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Best Practices for Building High-Converting Forms

Forms are the primary call to action for most landing pages. They exist to entice visitors to provide their information typically in exchange for a piece of content. Sure, you can put together a quick form and slap it on your website and just wait for the leads to start rolling in but my guess is, they won't. 

Now you've wasted time and energy building and publishing a form that no one is going to fill out, never mind whatever piece of content or giveaway you created for the other side of that form. 

How to Build High-Converting Landing Page Forms

Optimizing forms isn't nearly as complicated as some of the meatier marketing projects, but it can have a large impact. If you have 1,000 new visitors to your site a month, a 5% conversion rate only gets you about 50 people a month. That's assuming those are all quality leads (hint: they never are). 

Now, boost that number to 20% and you have 200 leads rolling in a month. If only 1/3 of those are good leads in your target market, it makes a dramatic difference in filling your pipeline and keeping the sales team busy. 

To get started, we will review the initial planning phase, then move on to form creation, and finally, my favorite part, testing and optimizing!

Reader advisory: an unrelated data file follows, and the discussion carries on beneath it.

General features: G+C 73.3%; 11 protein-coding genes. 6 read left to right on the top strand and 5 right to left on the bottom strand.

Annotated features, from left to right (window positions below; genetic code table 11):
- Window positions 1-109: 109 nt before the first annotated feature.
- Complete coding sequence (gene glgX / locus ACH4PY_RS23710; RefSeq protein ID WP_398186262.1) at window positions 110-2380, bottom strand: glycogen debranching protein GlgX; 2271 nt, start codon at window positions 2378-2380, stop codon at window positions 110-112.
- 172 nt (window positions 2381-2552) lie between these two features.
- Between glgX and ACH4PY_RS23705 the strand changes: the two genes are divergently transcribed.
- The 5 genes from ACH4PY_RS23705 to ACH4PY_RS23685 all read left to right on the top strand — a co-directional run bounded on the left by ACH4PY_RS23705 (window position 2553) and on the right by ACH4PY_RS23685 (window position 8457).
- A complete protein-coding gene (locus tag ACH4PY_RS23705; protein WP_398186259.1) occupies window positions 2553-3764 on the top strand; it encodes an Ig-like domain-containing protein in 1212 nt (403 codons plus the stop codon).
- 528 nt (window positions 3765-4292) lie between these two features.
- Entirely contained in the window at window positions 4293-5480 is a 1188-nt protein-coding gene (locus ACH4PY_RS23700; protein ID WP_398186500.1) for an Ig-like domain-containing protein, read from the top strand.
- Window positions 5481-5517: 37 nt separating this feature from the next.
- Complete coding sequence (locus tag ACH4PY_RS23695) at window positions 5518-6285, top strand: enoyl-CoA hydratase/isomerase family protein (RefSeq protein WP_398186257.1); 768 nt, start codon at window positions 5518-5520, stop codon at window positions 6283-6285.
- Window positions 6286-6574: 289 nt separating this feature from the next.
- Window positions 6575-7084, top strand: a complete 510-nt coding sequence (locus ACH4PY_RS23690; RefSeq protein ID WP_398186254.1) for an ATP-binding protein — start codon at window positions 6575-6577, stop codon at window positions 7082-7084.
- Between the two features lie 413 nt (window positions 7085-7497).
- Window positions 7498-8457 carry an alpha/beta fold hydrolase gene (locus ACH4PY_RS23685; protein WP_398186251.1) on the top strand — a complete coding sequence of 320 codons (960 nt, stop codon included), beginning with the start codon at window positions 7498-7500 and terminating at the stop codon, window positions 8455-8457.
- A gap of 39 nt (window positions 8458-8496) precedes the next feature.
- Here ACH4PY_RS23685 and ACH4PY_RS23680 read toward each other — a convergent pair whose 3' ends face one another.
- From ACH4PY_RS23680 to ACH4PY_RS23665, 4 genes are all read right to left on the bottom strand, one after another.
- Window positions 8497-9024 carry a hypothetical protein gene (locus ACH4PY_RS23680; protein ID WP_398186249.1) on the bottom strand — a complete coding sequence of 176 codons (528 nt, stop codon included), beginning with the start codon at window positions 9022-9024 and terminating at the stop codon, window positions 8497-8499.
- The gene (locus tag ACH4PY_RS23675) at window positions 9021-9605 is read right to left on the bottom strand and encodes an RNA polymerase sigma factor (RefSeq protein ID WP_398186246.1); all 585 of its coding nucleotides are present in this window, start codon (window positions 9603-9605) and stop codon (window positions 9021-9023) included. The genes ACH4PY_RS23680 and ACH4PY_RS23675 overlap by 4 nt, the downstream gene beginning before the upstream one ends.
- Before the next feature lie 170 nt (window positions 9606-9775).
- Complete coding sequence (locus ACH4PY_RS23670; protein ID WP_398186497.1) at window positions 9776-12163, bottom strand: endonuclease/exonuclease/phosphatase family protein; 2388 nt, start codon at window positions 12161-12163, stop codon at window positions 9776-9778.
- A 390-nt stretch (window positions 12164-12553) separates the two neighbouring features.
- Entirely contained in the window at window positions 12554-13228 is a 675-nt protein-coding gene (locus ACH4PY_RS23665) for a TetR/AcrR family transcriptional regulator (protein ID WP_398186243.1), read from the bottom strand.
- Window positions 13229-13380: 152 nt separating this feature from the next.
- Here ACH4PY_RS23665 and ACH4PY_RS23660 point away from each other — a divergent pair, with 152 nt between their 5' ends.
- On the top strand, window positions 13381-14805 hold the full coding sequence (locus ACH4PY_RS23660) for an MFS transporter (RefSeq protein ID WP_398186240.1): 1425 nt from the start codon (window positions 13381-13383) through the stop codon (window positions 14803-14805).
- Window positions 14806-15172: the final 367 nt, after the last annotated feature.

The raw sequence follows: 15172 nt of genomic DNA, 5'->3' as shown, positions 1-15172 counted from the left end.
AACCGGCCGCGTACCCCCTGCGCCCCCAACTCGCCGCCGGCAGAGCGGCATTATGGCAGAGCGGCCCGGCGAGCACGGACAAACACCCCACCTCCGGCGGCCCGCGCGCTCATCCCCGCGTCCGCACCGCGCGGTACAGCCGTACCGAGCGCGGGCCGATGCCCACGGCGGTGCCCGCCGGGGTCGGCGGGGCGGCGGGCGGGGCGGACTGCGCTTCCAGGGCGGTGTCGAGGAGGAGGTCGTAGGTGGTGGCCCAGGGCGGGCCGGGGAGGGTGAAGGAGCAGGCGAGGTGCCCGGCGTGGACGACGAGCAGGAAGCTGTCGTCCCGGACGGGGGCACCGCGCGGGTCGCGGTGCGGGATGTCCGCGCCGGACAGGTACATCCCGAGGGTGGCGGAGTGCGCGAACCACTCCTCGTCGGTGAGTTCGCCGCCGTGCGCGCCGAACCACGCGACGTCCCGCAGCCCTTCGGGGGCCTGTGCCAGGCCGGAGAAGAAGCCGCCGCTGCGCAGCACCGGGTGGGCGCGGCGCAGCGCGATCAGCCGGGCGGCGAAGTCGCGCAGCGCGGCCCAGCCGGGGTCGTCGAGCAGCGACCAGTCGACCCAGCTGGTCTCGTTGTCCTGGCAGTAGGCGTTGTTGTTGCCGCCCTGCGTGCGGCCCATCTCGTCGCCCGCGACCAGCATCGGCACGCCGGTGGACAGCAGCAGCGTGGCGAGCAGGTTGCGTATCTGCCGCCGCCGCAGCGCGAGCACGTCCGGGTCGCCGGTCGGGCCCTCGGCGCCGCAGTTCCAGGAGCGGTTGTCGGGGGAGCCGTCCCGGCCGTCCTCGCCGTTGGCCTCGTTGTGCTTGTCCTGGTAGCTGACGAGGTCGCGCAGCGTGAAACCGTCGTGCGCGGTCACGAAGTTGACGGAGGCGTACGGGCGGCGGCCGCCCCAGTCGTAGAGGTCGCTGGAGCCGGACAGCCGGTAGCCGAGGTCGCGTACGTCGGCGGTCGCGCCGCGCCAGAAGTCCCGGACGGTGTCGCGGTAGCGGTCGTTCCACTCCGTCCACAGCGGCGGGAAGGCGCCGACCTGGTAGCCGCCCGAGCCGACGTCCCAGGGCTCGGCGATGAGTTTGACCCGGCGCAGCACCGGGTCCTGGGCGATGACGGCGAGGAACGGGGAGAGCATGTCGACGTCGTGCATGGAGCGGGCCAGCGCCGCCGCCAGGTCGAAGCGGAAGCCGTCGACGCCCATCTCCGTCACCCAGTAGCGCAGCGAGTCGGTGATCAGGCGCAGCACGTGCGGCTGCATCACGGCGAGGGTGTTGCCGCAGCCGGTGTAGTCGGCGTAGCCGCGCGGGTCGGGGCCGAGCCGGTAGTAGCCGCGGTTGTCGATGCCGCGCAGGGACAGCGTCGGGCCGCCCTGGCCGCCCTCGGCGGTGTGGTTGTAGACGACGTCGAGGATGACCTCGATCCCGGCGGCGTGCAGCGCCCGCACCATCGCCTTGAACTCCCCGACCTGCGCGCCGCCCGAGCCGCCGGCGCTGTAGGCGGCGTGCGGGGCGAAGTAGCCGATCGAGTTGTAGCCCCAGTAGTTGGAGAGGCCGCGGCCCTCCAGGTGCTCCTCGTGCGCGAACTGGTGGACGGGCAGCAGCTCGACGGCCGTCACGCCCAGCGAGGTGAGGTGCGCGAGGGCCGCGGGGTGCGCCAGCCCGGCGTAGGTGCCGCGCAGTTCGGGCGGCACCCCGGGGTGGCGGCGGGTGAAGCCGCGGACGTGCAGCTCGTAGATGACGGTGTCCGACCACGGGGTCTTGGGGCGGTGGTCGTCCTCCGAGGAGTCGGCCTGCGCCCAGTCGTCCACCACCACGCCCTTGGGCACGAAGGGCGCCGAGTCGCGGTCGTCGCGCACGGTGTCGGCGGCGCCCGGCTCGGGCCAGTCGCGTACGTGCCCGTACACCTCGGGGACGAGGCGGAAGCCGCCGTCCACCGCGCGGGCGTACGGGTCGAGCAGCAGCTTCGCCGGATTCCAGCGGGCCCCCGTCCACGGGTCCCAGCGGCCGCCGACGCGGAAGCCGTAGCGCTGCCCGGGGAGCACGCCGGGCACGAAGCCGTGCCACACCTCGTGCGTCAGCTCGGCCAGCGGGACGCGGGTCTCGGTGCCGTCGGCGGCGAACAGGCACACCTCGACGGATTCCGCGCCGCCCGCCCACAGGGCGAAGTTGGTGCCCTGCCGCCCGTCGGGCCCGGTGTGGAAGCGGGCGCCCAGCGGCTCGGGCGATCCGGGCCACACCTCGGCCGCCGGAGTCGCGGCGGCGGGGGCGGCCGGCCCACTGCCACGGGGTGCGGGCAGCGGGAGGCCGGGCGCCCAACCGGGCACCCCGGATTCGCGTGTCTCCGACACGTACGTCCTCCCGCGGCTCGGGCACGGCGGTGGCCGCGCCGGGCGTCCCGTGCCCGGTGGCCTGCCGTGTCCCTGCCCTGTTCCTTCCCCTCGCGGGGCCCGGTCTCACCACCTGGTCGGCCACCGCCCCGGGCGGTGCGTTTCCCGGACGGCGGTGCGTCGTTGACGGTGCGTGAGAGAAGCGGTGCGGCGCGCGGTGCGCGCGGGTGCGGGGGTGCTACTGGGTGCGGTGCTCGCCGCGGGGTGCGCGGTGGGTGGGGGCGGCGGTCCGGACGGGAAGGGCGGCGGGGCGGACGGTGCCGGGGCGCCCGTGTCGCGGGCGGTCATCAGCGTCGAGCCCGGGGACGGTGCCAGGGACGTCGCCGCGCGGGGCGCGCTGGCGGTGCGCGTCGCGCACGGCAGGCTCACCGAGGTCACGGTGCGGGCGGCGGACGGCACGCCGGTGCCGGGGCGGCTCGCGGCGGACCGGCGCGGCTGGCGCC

Step One: Set your Goal & Baseline

To get the greatest number of submissions, you need to continuously change, optimize, and measure the performance of your forms. But to do that effectively, you have to start with a baseline. How will you know what works if you don’t have something to compare it to?

What to track & measure:

  • The total number of new visitors
  • Conversion rate percentage
  • Bounce Rate

Depending on the tools you are using, whether it's marketing software or Google Analytics (preferablly a combination of a few) you will gather this data different ways.

Step Two: Build Your Forms

1. KISS: Keep It Short & Simple

Every question you ask is an obstacle to that person getting what they want.

Keep fields at an absolute minimum. If your offer is really good, you can ask for a little more information. But 3 fields is optimal for highest conversion rate.

Don’t believe it? Neil Patel increased his conversion rate by 26% just by getting rid of one field.

2. Make the Offer Clear.

Tell people exactly what they are getting. Is it a white paper, newsletter, or infographic? Whatever it is, let people know. If possible, include a short video introducing the offer, or a freebie sample of what they will be getting. Be sure to include any disclaimers on the bottom of the form.

3. Only One Form Per Offer.

In order to feature exactly what they will be getting, you need to create a new form for each offer you have. Yes, you will have a lot of forms by the time you are done. But doing this will ensure your visitors are never confused about what you are giving them in exchanging for their information. 

Plus, you'll find form analytics to be simpler and more straightforward with separate forms.

4. Make Them Stand Out!

Make sure the CTA button on your form stands out and can easily be seen. And for heaven’s sake, don’t just put “Submit.”